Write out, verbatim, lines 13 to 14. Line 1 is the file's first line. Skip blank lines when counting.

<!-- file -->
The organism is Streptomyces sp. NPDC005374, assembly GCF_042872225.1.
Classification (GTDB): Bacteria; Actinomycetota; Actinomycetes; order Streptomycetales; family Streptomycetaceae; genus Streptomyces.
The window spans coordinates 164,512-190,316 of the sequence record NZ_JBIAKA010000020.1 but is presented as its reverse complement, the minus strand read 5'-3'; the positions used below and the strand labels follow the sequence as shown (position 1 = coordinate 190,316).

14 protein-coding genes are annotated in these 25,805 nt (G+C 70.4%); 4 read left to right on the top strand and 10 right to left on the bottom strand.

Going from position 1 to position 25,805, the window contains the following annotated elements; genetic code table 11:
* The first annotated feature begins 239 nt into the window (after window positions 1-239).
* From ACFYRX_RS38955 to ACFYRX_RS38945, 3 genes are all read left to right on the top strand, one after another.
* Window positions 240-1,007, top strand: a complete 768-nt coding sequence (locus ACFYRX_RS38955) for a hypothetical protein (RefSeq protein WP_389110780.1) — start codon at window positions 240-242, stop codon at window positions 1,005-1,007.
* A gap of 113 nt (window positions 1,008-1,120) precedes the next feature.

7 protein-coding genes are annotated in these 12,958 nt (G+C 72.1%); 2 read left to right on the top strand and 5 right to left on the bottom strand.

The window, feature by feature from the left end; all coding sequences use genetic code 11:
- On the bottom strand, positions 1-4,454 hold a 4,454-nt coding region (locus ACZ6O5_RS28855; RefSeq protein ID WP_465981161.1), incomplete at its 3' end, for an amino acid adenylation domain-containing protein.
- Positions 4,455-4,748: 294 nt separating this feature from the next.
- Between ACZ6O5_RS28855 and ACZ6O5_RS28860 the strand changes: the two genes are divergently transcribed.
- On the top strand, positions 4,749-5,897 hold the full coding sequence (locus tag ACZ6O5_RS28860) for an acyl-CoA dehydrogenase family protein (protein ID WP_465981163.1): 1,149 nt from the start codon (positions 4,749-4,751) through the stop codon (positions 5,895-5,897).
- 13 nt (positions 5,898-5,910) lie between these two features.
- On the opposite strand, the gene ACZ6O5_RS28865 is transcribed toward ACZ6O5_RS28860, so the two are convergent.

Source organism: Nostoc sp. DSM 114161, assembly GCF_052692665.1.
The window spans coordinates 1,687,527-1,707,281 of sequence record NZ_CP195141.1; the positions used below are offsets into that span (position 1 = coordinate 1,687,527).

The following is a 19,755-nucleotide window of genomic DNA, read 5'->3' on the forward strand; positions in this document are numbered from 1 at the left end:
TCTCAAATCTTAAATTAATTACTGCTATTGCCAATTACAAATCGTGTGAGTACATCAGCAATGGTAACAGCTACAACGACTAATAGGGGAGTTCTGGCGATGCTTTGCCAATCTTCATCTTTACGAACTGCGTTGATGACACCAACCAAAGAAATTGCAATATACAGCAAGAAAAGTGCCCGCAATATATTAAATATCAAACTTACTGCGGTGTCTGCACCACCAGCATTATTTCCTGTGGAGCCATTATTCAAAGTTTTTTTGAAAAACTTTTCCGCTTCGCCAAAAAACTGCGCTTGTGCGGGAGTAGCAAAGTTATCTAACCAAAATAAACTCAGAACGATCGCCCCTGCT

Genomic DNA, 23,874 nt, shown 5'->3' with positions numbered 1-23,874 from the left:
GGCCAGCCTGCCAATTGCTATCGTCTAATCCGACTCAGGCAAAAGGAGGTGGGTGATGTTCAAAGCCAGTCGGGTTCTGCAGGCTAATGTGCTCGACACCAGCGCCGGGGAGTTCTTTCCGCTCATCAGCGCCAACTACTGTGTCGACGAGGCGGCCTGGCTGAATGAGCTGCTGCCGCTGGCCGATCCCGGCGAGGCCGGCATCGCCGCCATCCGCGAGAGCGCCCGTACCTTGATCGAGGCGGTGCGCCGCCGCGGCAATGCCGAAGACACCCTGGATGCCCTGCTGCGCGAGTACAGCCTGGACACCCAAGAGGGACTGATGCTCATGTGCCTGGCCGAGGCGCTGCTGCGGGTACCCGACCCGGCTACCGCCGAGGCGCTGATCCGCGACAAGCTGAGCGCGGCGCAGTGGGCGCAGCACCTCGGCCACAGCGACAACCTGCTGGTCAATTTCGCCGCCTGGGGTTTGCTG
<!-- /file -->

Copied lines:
- Positions 4,455-4,748: 294 nt separating this feature from the next.
- Between ACZ6O5_RS28855 and ACZ6O5_RS28860 the strand changes: the two genes are divergently transcribed.